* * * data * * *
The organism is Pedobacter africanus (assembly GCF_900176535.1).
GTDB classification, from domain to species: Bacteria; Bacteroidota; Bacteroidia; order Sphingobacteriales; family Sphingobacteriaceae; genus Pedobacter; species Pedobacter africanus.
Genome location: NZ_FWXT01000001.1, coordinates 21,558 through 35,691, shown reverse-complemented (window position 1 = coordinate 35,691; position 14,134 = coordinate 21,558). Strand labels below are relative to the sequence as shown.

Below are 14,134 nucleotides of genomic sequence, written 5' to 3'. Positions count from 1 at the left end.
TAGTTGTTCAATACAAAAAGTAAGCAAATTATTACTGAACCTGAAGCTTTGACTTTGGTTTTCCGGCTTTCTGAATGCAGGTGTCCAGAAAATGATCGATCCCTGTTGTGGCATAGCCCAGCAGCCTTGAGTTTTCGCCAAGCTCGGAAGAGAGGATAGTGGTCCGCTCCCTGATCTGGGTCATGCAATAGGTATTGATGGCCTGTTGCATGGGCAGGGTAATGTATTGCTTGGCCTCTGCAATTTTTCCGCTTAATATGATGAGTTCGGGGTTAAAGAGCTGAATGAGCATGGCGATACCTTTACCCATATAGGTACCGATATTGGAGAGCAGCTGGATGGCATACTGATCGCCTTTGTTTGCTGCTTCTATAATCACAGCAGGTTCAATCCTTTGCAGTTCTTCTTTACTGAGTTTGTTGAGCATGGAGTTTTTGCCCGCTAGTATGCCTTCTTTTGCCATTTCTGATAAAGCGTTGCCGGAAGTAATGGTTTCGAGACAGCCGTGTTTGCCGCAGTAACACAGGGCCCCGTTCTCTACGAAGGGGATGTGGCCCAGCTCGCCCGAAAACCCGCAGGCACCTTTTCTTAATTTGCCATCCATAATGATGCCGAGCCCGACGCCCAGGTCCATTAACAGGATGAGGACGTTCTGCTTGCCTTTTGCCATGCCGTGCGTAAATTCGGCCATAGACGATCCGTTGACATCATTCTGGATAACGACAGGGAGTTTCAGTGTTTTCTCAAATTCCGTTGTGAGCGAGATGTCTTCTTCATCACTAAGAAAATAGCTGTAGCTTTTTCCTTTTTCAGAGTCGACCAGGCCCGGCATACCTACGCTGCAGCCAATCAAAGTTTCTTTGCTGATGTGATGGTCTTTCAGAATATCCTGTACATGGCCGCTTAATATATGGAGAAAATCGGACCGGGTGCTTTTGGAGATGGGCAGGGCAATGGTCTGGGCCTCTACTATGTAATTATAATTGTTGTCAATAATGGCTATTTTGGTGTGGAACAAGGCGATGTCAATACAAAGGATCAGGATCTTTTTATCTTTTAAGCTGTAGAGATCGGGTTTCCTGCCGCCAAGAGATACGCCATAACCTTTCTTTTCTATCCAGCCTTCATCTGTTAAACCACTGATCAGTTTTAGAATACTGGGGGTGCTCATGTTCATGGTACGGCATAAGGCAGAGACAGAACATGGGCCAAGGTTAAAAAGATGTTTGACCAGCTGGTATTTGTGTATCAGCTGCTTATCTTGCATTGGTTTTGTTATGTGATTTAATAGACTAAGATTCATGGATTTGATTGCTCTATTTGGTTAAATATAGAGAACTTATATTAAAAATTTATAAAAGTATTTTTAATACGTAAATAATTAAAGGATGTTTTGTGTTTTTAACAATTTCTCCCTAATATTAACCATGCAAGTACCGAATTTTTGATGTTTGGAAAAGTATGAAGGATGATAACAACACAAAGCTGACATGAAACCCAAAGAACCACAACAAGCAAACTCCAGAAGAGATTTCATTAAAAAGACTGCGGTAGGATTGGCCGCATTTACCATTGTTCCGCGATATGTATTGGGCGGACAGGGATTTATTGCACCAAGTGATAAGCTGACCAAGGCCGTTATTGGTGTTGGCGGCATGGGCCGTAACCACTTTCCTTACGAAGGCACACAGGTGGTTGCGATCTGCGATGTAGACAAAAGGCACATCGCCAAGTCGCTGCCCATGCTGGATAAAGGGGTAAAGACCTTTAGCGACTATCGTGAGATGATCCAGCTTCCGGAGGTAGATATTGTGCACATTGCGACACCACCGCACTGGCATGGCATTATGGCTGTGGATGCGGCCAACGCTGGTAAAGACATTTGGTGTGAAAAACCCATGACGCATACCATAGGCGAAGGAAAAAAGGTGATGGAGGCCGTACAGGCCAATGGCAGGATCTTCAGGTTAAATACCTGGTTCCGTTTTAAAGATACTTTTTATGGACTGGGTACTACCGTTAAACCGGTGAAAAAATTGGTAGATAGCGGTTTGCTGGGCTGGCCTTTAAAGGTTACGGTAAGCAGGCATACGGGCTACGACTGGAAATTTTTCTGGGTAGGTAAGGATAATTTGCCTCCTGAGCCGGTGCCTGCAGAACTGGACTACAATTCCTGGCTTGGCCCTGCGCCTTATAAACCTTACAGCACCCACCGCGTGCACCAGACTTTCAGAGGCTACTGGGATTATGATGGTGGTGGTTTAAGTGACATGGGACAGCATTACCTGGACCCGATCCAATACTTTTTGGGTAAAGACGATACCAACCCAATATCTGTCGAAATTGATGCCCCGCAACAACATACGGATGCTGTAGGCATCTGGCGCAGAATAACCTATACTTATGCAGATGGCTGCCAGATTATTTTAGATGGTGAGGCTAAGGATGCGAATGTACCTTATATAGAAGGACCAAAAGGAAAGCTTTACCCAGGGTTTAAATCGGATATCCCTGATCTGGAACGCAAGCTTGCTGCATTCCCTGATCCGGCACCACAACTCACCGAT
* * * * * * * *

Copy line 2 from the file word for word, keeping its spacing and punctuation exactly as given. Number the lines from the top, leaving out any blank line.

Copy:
GTDB classification, from domain to species: Bacteria; Bacteroidota; Bacteroidia; order Sphingobacteriales; family Sphingobacteriaceae; genus Pedobacter; species Pedobacter africanus.